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Employees inspired and led the effort

Richmond, CA—February 21, 2006—Mechanics Bank’s Concord and Walnut Creek offices have joined its Downtown Berkeley office as the only banks in the entire Bay Area to earn the distinction of becoming Green Businesses. Another office of the 100-year-old community bank has an application in the works.

The achievements perfectly illustrate how employees can set a good example in the workplace.

Deborah Golden, a Customer Service Officer who inspired the Green Business certification effort at the Concord Office of Mechanics Bank, says she was following the example set by the successful certification of the bank’s Berkeley Office, where she worked before coming to Concord.

“Raudel Wilson (the Berkeley Office Manager) is a role model who inspires others,” Golden said. “He pushed for the Berkeley Office to get Green-certified, and he taught me that as a business, we can take positive steps to protect the environment while achieving financial savings at the same time. So, one of the first things I did when I came to the Concord Office was to help set the process in motion here.”

Mechanics Bank Walnut Creek Office owes its certification to another employee role model, Nishad Patel. Patel, a student at San Francisco State University when he’s not working as a Senior Customer Service Representative at Mechanics Bank, will earn a degree in Ecology this August. Finding ways to reduce waste and increase recycling at his office was an assignment he took on for a class called “The Geography of Garbage.”

“To be honest, I had no idea before I took that class what a problem solid waste management is,” said Patel. “After seeing mountains of trash in dumps that had not even begun to bio-degrade after months, I decided we had to be part of the solution.”

Patel’s initial steps to recycle and reduce waste made it easier for the office to complete all the necessary steps to “go Green.” Still, it was a time-intensive process. To win certification, each office had to address four areas of eco-friendly activities: pollution prevention, solid waste reduction, energy conservation, and water conservation. For each of these sections of the application, the offices underwent an extensive review designed to evaluate their effectiveness and offer additional suggestions for reduction, conservation or prevention.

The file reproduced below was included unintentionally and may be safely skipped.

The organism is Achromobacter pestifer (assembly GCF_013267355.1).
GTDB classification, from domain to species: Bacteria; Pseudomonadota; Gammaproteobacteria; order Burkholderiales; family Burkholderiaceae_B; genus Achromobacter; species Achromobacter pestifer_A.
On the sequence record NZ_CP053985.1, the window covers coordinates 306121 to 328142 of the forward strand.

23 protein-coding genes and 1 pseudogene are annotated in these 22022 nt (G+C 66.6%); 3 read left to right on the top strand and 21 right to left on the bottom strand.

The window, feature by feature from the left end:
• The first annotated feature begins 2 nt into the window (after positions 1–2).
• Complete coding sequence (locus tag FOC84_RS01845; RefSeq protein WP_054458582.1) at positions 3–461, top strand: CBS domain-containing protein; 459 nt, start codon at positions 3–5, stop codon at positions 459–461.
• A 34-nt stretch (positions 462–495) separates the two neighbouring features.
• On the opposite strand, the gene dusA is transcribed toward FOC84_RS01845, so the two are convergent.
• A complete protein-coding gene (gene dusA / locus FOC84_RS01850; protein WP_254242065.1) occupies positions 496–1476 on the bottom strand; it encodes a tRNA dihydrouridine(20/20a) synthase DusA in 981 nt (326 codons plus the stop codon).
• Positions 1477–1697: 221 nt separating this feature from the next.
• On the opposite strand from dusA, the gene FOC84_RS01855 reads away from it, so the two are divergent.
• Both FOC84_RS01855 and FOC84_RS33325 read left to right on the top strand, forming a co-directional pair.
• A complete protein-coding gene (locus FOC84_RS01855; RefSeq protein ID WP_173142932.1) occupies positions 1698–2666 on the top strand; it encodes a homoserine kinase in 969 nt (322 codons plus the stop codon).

“Green Businesses usually are leaders in their communities,” said Robin Bedell-Waite, the Green Business Program Coordinator for Contra Costa County. “That's why they’re ahead of the game in recognizing that you can achieve a successful business operation, a healthy bottom line, and protect the environment at the same time. We believe Green Businesses are raising the bar for everyone, including their own employees, who take home the good habits they're developing at work.”

“Becoming a Green Business fits perfectly with our mission as a community bank,” said Jayne Sanford, Walnut Creek Area Manager of Mechanics Bank. “We go the extra mile to invest, support and sustain the communities in which we operate.”

Headquartered in Richmond, California, Mechanics Bank celebrated its centennial last year. With almost $2.6 billion in assets, it has become one of the largest banks headquartered in Northern California.

About the Green Business Program

Over 650 businesses have been certified as Green Businesses in the Bay Area under a program developed by Federal and State EPAs and local government. Listed at, these businesses have all been verified for having met specific standards for conserving energy and water, reducing waste and preventing any type of pollution. Contra Costa’s Green Business Program is a strong partnership of 24 local environmental agencies and cities, all working together to show all businesses that being environmentally responsible is not only possible, but good for business.

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